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,

Volume

1, No.

WATERLOO

2

COLLEGE

AND

ASSOCIATE

FACULTIES,

WATERLOO,

(TNT.

November

14,

1958

ARTSMEN WINBENEFIT GAME7-O Wednesday night will long be remembered in Waterloo’s history as a night when football and sympathy were combined to produce an enjoyable evening. The score

lees not indicate a one-sided game. Although the Arts team was undoubtedly “stacked” with Varsity regulars, the Engineers offset this factor with an abundi mce of team spirit. Early in the second quarter after a sustained drive, beginning own fifteen yard line, (the ; at their Artsmen scored on a play by Don Archer. Enns converted to make the score 7-O. The Engineers surprised everyone, by fielding a strong and remarkably well drilled team considering the number of practices they were able to hold. The game was evened out by the Artsmen fumbling the same number of times that the Engineers lost the ball on downs. In the stands the story was different. Led by their very attractive cheerleaders recruited from . . . the Chicken Nest, the Engineering fans demonstrated their support for their team. They definitely outclassed the Arts cheering section but the Arts Cheer Leaders deserve credit for their enthusiastic attempts. The dance sponsored by Athey following the game completed the festive evening. To make the occasion more memorable the NFCUS Committee, who co-ordinated this event, reported that they will be able to send in the neighbourhood of 125 dollars’ to the Springhill Disaster Fund in the name of Water100 College. i

COLLEGE BALL CIRCLE-K

members vaded

at dinner last Sunday in the dining hall. The whole conference with tension as the question of Official District was debated.

ion was made known, questions The :ame from all directions. ?ffect was electrifying! The feelng as Mr. Wilf Toole of Kitchener iiwanis so aptly put it was “one If knowing exactly what was lappening and one of indecision.” 4s the debate became more heatzd Western and Waterloo made ;heir stand clear - “Table the Approximately fifty members notion until spring.” The words of Circle K Clubs from Carleton, 3f Mr. Loheed began to ring true: Canadian Memorial Chiropractic ‘Don’t rush your decision. Think College, Ryerson and Western well about it. The decision you gathered at Waterloo to vote on xe making is for others, not for this pressing subject. The meetyourselves.” Finally Carleton, ing, held in the Music Room, was Ryerson and C.M.C.C. realizing chaired by Chuck Beaton, Chair1the affect of this indecision on man of the Unofficial Ontario 1the powers that be, withdrew District. His job proved to be a iJfrom their position rather relucthard one. Opening remarks were #antly and yet in a highly honourmade by Dr. J. G. Hagey, Bill iable manner. After ninety minCowls, President Circle K Club 1utes of sizzling debate it was deWaterloo, and Mr. Ken Loheed, President, Kiwanis International. (Continued page 3, col. 4) The presence of Mr. Loheed itself signified the importance of this meeting.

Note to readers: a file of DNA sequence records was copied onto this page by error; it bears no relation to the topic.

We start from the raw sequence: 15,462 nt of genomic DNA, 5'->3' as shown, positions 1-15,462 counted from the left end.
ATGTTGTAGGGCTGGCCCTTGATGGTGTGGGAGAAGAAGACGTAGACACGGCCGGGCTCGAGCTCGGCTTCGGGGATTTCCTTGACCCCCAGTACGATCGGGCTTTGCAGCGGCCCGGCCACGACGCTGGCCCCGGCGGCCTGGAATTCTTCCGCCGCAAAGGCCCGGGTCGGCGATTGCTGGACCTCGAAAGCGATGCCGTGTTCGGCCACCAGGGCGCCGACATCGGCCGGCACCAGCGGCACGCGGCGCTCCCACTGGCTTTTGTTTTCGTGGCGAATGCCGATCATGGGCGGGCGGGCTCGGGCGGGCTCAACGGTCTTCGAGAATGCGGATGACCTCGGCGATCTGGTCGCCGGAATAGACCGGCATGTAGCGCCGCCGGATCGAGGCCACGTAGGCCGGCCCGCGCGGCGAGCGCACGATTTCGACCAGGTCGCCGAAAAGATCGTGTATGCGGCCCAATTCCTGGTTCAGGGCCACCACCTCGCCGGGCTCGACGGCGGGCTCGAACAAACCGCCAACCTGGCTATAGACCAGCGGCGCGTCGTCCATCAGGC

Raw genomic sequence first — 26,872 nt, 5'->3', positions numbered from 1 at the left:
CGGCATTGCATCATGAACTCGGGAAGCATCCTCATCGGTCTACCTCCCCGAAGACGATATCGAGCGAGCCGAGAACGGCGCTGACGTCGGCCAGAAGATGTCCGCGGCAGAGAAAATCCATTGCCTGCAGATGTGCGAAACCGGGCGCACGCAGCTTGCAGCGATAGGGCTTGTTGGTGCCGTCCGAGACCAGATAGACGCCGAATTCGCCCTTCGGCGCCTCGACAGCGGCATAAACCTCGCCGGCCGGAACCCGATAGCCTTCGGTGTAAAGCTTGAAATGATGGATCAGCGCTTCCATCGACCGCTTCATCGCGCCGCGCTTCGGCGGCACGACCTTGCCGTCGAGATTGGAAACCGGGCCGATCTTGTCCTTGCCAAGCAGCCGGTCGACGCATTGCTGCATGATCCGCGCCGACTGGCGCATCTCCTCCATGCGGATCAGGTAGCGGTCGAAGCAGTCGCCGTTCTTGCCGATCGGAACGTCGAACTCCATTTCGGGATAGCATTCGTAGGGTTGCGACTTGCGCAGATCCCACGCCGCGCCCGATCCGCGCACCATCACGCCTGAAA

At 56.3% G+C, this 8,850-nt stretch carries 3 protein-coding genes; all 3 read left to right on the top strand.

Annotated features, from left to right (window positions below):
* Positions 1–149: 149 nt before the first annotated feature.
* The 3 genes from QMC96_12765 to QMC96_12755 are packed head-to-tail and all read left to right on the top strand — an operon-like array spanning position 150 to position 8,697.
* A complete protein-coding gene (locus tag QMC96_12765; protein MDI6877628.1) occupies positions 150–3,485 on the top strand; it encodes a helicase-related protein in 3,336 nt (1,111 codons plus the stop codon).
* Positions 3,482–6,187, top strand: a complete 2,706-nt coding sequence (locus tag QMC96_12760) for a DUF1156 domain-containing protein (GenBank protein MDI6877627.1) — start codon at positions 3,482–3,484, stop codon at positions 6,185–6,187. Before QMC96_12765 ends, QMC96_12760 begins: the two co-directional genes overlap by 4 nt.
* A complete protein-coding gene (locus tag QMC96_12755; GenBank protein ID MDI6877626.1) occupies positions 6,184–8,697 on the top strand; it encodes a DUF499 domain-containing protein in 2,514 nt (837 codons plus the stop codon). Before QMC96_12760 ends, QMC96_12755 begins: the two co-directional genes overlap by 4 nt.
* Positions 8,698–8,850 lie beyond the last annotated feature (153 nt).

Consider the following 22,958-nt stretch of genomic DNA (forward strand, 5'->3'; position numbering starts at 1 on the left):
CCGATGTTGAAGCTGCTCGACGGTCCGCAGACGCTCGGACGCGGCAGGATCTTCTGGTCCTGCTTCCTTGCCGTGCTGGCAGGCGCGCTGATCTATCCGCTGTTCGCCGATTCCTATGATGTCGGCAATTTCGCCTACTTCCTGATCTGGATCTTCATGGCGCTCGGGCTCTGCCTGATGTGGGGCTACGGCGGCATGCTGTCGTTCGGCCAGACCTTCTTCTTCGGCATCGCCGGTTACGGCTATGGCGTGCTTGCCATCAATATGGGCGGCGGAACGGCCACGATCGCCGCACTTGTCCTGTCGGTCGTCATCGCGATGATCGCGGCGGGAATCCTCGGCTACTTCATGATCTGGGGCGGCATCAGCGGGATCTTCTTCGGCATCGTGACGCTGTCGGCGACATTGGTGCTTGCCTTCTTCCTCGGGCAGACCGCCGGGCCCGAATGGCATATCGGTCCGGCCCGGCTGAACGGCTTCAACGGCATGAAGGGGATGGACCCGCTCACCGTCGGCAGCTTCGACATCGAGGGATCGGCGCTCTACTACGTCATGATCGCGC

To be or not to be . . . that was the question. Whether to become an Official District of Circle K International was the issue to be brought under fire at the Convention last Sunday. At first it seemed a fairly cut and dried affair. But this was soon to be changed.

7

:

7 .

J